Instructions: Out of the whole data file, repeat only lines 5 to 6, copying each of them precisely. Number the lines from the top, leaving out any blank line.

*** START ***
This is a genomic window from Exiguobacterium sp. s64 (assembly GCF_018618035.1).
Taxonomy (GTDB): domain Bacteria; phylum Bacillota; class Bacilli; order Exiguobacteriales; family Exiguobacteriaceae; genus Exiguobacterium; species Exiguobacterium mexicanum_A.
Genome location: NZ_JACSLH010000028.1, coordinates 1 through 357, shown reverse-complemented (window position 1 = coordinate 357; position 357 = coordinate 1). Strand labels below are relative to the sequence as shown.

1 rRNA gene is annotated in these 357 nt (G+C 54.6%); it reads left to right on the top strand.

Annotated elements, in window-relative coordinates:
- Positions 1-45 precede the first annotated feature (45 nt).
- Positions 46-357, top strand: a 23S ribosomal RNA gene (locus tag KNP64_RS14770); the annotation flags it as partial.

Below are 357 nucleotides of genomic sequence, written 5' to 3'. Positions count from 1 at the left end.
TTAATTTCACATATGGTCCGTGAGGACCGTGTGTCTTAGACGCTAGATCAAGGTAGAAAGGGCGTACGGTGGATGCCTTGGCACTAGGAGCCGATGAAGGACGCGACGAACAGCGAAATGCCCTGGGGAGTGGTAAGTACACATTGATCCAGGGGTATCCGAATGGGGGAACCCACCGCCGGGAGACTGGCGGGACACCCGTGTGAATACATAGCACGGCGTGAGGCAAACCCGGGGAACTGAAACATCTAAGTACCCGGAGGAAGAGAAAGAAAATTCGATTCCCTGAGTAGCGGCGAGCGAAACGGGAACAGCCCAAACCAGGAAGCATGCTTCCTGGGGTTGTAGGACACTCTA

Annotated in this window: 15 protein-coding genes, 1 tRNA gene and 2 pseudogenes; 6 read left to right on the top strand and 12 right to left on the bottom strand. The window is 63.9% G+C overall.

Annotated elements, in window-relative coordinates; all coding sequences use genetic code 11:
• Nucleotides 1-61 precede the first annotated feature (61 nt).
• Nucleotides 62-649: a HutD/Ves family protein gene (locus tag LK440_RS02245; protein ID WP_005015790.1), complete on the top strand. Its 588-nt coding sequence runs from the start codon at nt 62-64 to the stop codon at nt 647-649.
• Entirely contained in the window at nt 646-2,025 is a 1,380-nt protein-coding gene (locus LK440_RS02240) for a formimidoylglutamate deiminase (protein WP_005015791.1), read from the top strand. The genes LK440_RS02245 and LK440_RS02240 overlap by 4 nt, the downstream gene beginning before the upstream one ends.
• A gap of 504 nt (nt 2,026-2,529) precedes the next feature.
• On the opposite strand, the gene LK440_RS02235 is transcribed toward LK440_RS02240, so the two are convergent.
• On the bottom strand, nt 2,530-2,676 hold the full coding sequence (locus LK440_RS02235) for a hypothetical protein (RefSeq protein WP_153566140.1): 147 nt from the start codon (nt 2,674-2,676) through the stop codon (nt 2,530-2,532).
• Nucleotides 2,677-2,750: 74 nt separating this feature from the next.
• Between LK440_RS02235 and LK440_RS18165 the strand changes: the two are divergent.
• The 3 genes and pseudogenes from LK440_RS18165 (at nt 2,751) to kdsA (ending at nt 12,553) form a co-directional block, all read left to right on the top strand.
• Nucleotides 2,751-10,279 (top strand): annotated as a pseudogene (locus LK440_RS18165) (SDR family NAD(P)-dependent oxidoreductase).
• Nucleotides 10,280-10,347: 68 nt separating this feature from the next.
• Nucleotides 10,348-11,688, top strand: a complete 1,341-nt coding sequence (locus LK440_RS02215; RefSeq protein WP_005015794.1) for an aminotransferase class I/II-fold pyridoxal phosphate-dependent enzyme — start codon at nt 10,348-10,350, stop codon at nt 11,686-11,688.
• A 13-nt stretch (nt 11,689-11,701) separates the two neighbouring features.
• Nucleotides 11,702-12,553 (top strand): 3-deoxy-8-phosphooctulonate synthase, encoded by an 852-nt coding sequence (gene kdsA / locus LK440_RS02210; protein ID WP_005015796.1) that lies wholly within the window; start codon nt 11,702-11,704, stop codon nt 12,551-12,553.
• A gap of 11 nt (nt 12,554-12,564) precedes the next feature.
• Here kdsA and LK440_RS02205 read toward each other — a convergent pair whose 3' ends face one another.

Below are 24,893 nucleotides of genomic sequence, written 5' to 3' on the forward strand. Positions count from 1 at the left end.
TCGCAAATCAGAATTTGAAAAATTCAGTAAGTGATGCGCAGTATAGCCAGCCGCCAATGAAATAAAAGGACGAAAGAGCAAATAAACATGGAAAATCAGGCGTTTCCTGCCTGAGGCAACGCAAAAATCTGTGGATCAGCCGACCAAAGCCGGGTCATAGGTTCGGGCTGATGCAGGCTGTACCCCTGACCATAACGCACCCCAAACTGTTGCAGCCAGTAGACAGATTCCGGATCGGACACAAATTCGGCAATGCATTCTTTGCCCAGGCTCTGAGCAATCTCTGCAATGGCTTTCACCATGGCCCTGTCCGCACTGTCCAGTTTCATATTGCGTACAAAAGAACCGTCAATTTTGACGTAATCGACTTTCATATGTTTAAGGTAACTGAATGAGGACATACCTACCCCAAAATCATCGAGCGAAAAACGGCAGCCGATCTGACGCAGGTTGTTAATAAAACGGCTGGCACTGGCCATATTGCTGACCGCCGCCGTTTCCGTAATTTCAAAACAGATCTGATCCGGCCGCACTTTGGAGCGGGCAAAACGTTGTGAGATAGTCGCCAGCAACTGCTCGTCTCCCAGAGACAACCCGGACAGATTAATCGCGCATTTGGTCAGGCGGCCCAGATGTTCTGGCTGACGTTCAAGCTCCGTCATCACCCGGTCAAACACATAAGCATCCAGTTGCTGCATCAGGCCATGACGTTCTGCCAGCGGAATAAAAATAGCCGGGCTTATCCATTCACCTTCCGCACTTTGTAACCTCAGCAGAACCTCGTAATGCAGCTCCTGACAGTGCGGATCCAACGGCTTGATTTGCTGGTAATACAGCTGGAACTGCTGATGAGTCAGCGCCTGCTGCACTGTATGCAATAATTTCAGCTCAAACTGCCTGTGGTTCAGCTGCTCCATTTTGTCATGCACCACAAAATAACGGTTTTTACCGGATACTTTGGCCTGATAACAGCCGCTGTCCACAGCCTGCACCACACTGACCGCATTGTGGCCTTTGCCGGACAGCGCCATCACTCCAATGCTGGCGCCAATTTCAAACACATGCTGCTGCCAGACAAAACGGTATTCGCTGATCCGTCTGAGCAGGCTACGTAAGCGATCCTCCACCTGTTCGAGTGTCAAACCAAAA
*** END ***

Annotated elements, in window-relative coordinates:
- Positions 1-45 precede the first annotated feature (45 nt).